Mark Nottingham wrote:

From the standpoint of interface semantics, the difference here is really just one between saying “POST machineMgmtFormat” and “MANAGEMACHINE.” In the uniform approach, the service-specific semantics are pushed down into the type (media type) and content (entity body) of the data. In the specific approach, they’re surfaced in the interface itself.

This isn’t a big difference… While there isn’t much technical difference between these approaches, there’s a big gap in how people can use them. In HTTP, creating new methods is expensive, while creating new URIs is very, very cheap. OTOH, Web services makes creating new methods cheap, while making the creation of new URIs expensive. This is not because either approach is technically limited; it’s due to the design of both the specifications — like WSDL — and the toolkits that people use.

Bill de hÓra adds:

While HTTP does allow for addition, practically speaking, the verb set is fixed. It has taken years for WebDAV additions to HTTP* to penetrate more than a fraction of the Web. Other efforts, such as HTTPR, an extension for reliable messaging, have gone nowhere. Even within the mandated verb set of HTTP itself, we find the availibility of verbs varies widely (notably PUT and DELETE) with entire eco-systems (such as mobile device clients) having only a subset. One can argue that the active verb set of HTTP comprises a subset of 3 verbs – HEAD, GET, POST – anything else is dead tongue.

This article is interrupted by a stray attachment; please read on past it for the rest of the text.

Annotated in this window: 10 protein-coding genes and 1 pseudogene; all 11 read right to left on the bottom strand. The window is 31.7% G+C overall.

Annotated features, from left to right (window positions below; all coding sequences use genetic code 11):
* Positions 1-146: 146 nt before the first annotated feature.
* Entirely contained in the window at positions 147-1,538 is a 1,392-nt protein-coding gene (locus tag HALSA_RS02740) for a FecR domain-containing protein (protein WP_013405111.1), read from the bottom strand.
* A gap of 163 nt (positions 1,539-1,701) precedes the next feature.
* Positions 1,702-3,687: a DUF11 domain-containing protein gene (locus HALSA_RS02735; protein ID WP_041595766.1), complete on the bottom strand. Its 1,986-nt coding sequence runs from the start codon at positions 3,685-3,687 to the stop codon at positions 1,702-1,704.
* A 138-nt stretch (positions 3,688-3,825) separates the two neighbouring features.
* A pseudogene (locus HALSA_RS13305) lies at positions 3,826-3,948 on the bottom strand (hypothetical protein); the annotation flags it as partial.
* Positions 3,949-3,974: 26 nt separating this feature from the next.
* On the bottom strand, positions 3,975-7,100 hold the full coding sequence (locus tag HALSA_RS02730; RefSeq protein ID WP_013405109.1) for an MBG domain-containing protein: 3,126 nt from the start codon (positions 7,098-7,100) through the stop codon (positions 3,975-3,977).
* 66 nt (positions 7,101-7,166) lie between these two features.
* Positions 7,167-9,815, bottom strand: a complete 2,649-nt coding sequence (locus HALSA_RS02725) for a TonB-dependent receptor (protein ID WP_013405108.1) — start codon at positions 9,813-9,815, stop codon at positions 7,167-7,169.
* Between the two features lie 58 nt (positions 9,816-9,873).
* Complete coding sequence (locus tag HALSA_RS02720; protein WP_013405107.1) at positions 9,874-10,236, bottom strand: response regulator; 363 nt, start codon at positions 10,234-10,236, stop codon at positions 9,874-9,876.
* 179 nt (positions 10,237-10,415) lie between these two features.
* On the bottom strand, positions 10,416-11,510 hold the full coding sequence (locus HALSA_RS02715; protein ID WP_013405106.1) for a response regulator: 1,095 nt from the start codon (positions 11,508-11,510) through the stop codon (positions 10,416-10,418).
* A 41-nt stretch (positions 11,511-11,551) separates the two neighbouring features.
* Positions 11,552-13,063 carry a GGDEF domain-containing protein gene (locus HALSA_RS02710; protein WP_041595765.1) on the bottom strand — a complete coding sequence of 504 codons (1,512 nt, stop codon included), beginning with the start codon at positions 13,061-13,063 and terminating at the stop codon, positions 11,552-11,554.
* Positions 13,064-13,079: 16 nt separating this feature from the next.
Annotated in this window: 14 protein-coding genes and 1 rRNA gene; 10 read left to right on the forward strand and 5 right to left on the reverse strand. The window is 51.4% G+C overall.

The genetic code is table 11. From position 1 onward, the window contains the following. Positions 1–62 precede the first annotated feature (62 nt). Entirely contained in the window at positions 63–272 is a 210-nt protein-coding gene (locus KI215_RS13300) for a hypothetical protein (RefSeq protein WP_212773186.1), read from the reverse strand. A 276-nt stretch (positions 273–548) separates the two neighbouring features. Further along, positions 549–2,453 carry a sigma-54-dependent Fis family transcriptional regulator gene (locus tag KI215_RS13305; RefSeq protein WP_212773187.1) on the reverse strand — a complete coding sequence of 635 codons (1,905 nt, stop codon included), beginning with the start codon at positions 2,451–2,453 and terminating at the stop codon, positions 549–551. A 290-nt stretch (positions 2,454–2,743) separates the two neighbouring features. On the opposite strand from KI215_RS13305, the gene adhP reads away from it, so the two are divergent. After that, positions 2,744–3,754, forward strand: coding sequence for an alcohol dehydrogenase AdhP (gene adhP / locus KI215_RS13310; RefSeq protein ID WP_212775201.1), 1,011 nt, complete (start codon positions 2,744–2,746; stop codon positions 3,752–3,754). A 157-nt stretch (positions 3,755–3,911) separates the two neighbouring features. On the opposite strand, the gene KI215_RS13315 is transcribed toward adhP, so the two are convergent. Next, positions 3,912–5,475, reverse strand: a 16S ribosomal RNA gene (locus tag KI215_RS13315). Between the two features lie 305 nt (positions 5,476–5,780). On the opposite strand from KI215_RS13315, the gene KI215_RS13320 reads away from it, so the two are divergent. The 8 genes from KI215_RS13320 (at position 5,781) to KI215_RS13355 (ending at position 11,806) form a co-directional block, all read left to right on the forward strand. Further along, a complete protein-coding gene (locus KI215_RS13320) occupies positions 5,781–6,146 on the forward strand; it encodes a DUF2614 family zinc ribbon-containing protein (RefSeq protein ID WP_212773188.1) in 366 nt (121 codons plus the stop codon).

The problem with HTTP POST, and what makes it special, is that it is a semantic catchall. What makes POST a uniform speech act is ironically the absence of interesting semantics and lack of specificity. Although it has specifications that are helpful to people when dealing with caches and state management, there’s no controlled means of defining what one is actually saying with it, without some further and prior agreement between client and server. The reality is that POST has been overloaded and abused to get systems talking even where such systems would have done better with an alternate verb – and the result is that in many systems the POST speech act is close to meaningless. WS-Transfer aims to throw some light into this void by providing a means to add consistent meaning to operations that would often be drilled through POST. In particular this may prove valuable for use with web services toolkits which are often designed to hide the networking aspect of communications from the developer.

Systems are being built, week in, week out, than cross the Web/Middleware boundary without being informed by both approaches and where they are approriate. This implies projects with excess risks and costs, wasted effort, re-learning of best practices or what is already in the state of the art. This is all the more important now that systems that incorporate web and middleware aspects are increasingly the norm (the size of the industry sector affected is significant).

At CommerceNet Labs we have a team of people who jump back and forth between the Web and middleware worlds regularly, and none of us find ourselves enthusiastic about WS-Transfer. I’m trying to figure out why that is. Perhaps it’s Mark Nottingham’s Web services has no architecture observation.

Perhaps it’s the potential for verb proliferation getting out of hand. Perhaps it’s just general WS-* malaise. Or perhaps it’s the feeling that this protocol feels more complicated than HTTP for most applications that come to mind. Services shouldn’t have to be complicated, right?